But Bentham did not stop when he had articulated this as a theoretical idea. He was concerned with bringing about social change and not merely with voicing a philosophy. Bentham became the leader of a group of philosophers, economists, and politicians who sought to reform the laws and institutions of England along utilitarian lines, and the social and intellectual life of people in the English-speaking countries has not been the same since. Bentham argued, for example, that in order to maximize happiness, the law should not seek to enforce abstract moral rules or meddle in the private affairs of citizens. What consenting adults do in private is strictly their own business, and the law has no right to interfere. The law should concern itself with people's behavior only when they may do harm to others. This idea, now so familiar a part of liberal ideology, was radically new when the Benthamites first urged it on their fellow Englishmen.

The implications for euthanasia were obvious. For the utilitarians, the question was simply this: Does it increase or decrease human happiness to provide a quick, painless death for those who are dying in agony? Clearly, they reasoned, the only consequences of such actions will be to decrease the amount of misery in the world; therefore, euthanasia must be morally right. Moreover, as Bentham's famous follower John Stuart Mill (1806-1873) put it, the individual is sovereign over his own body and mind; where one's own interests are concerned, there is no other authority. Therefore, if one wants to die quickly rather than linger in pain, that is strictly a personal affair, and the government has no business intruding. Indeed, Bentham himself requested euthanasia in his last moments.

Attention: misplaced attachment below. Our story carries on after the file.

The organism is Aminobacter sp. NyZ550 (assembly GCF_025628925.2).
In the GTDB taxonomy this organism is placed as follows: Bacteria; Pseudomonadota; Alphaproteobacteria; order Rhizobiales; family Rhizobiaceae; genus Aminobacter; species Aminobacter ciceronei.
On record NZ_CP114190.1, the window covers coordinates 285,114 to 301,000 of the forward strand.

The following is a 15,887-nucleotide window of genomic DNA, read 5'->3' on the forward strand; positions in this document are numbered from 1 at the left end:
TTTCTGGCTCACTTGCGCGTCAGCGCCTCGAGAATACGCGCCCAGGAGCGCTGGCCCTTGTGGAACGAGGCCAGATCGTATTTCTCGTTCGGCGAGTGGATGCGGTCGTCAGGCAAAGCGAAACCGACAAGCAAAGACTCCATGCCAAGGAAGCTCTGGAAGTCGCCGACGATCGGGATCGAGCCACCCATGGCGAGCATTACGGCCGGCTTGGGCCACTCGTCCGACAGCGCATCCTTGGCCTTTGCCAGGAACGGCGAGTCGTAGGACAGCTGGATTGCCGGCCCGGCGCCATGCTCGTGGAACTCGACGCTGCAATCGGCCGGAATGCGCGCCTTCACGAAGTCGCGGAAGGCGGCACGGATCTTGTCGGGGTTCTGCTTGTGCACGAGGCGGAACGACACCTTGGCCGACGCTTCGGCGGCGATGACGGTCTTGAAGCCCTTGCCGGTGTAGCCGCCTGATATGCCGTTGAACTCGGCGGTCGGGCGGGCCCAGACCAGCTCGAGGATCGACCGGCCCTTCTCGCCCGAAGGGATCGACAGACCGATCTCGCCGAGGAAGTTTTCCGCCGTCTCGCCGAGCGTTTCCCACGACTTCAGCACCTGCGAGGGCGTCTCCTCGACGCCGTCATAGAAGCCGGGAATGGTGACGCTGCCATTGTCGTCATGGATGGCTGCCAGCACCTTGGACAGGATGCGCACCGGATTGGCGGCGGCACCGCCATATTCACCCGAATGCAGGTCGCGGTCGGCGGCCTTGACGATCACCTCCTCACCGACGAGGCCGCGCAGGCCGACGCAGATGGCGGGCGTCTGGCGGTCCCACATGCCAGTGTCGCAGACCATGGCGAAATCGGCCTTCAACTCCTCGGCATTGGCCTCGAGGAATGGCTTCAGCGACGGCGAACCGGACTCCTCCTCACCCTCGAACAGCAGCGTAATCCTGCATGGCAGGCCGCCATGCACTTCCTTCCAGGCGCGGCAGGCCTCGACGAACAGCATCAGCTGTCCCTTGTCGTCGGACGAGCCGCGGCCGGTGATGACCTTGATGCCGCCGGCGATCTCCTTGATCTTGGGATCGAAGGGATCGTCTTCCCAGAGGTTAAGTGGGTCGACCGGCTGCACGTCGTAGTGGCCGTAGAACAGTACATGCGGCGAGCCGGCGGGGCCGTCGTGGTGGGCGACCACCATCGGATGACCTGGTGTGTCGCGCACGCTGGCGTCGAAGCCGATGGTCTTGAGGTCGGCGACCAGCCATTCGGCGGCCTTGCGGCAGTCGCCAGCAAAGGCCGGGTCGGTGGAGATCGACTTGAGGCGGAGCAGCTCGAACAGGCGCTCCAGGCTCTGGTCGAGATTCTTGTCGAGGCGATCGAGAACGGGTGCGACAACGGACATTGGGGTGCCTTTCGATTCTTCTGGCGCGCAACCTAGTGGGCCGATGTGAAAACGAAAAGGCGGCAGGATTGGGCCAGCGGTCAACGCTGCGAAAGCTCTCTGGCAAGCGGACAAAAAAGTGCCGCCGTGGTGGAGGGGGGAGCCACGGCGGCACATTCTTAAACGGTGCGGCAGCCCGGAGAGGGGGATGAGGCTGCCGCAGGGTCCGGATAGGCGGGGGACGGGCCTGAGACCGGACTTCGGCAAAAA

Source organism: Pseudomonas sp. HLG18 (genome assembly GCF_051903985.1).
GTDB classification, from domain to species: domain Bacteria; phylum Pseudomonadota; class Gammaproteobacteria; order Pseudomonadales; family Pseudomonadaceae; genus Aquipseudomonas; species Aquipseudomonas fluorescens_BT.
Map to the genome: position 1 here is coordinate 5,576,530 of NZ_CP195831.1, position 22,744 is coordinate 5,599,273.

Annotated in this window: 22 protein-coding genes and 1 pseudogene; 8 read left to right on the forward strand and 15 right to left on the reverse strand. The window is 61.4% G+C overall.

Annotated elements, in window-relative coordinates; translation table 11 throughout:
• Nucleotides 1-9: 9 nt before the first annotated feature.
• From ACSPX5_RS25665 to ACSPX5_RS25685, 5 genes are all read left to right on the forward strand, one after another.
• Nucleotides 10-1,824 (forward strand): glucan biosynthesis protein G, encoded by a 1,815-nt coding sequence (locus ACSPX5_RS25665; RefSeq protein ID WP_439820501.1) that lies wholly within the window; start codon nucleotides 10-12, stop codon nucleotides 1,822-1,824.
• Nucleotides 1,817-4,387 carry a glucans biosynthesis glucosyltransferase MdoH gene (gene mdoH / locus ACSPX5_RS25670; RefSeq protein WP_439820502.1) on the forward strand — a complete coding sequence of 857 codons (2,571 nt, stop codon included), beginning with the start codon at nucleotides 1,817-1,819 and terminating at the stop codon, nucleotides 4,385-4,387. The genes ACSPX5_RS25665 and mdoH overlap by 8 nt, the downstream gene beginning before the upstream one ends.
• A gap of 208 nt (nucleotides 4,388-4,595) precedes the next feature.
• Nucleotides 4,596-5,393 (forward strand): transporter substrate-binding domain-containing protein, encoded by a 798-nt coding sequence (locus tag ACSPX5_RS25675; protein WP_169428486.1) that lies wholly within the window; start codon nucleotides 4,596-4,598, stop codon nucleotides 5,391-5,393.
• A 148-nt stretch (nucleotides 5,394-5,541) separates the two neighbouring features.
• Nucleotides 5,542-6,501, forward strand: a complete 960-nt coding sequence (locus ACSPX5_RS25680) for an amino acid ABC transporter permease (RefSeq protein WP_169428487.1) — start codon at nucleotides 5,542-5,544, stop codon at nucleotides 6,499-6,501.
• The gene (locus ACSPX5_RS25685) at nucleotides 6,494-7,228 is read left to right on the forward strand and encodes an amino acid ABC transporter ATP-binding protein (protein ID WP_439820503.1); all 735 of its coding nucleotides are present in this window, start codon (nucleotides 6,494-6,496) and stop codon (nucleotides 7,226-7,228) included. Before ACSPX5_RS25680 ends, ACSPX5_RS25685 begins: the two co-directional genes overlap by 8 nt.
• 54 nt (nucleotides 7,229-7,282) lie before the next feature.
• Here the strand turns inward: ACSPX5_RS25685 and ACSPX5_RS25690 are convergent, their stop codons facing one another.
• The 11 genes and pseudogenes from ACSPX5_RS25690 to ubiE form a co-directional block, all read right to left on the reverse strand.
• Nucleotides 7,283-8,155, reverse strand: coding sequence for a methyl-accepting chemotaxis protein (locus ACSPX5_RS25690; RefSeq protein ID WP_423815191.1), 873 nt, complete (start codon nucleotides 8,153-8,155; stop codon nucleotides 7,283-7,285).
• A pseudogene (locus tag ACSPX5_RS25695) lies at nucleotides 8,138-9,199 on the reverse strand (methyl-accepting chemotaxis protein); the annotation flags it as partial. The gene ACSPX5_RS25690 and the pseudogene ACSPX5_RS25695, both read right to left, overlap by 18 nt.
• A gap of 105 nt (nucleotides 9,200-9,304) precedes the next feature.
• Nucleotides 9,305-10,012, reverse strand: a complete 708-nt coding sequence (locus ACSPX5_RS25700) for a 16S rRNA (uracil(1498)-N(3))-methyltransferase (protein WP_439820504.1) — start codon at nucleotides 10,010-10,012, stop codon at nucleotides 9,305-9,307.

The Nazi Era (involuntary euthanasia)

Contemporary concerns with the practice of euthanasia recall the 1930s Nazi campaign to 'eliminate' the 'unhealthy' members of society through euthanasia. At first the physically and mentally handicapped were targeted. Later the elderly were suggested as candidates, but since many Nazis themselves objected to this treatment of their own families, the campaign was limited to the handicapped. Many today fear that if euthanasia were to become a public policy, a slippery slope would eventually lead to temptations to euthanize the poor, the lonely elderly and even minorities.
Medical Advances in the 1960s and 70s

That we have such fears about abusing euthanasia is due largely to the fact that medical technology can now blur the distinction between prolonging life and prolonging death. Many cases of patients suffering terrible pain without the hope of recovery (but sustainable nonetheless) have caused our society to develop a 'perplexed conscience' with regard to the issue of 'mercy killing.'

Circumstances

The categories for which euthanasia is often considered include the very young (babies born prematurely who are suffering from a variety of fatal complications), severe trauma victims whose suffering cannot be alleviated and whose death is certain, the very old who have severe medical complications, and those who are suffering from the last stages of an incurable disease.

Contemporary Discussions

The current debate over 'euthanasia' focuses on the permissibility of doctors to actively assist in the death of their patients. There are philosophical and legal arguments on both sides of this issue.

HomePage for Academic Dialogue on Applied Ethics HomePage for An Ethics Committee's Perspective on Euthanasia

Robert Cavalier, Carnegie Mellon and Charles Ess, Drury College